When it comes to preventing turfgrass diseases, the earlier fungicide is applied, the better. A demethylation inhibitor (DMI) fungicide is the best first step in disease control and management this spring.

But what is a DMI fungicide—and what does it do? DMI fungicides differ from “regular” fungicides in the sense that they target ergosterol, an integral part of many fungi plasma membranes and necessary for growth. By inhibiting this key puzzle piece from biosynthesizing, fungi simply won’t grow.

Benefits of DMI Fungicides

We mentioned that earlier is better, and DMIs provide early season control. They’re an effective provider of early knockdown of summer diseases when applied at soil temperatures from 55-65°F at two inches. On Kentucky bluegrass and creeping bentgrass greens, DMIs control fairy ring, dollar spot, brown ring patch, anthracnose, summer patch, and take-all patch.

Choosing a Fungicide for Greens

A superintendent’s choice will be dependent on their specific type(s) of turfgrass and disease concerns. Fungicides like Densicor, Maxtima, and Rayora are commonly used and recommended. Most DMIs should be applied monthly, so be sure to stock up for season-long control.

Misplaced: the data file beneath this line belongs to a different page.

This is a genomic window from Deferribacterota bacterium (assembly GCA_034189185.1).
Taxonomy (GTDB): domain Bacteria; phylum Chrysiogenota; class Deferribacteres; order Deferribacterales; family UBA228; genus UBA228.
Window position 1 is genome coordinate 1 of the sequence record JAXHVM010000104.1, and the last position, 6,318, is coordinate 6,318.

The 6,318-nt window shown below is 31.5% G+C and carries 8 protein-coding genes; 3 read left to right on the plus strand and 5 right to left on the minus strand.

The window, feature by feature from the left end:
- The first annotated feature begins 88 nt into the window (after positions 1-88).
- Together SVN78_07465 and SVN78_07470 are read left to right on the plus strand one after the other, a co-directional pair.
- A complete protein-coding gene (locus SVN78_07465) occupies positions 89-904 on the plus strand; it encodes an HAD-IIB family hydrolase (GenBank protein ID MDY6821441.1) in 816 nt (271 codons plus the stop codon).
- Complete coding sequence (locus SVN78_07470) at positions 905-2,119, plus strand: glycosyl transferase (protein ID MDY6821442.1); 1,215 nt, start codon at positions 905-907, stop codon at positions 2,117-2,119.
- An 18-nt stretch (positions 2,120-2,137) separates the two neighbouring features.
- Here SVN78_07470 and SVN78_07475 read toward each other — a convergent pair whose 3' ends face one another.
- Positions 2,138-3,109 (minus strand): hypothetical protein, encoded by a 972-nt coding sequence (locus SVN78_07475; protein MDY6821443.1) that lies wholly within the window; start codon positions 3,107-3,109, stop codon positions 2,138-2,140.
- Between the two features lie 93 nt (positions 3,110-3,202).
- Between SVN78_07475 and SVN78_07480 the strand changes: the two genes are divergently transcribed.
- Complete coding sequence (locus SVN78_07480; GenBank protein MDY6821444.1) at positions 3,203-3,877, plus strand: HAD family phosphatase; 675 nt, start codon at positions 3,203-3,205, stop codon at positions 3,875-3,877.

Importance of DMIs in Rotation

Resistance management is an important part of any fungicide program. DMI fungicides are Group 3 fungicides, so it’s important to rotate to a different group/mode of action after using a DMI in order to prevent resistance. While some superintendents have moved away from DMIs, they offer broad disease control and shouldn’t be overlooked.

Alleviating Concerns Regarding DMIs and Cool-Season Greens

A common reason superintendents shy away from DMIs is that certain products can cause phytotoxicity and growth regulation issues in the heat of summer. Third-generation DMIs like Densicor by Envu, Maxtima by BASF, and Rayora by FMC, however, show excellent safety results on cool-season turf when applied alone or with growth regulators. Any newer product should not cause issues.

Next Steps

We’ve covered why DMI fungicides are a key part of effective disease management and how using DMIs in the spring and early summer helps cool-season greens thwart diseases. If you have any additional questions about DMI fungicides and how they can help your course keep diseases away, contact your ATS rep with no obligation. We’re here to share our knowledge. Don’t have a rep yet? Fill out a quick form to get connected.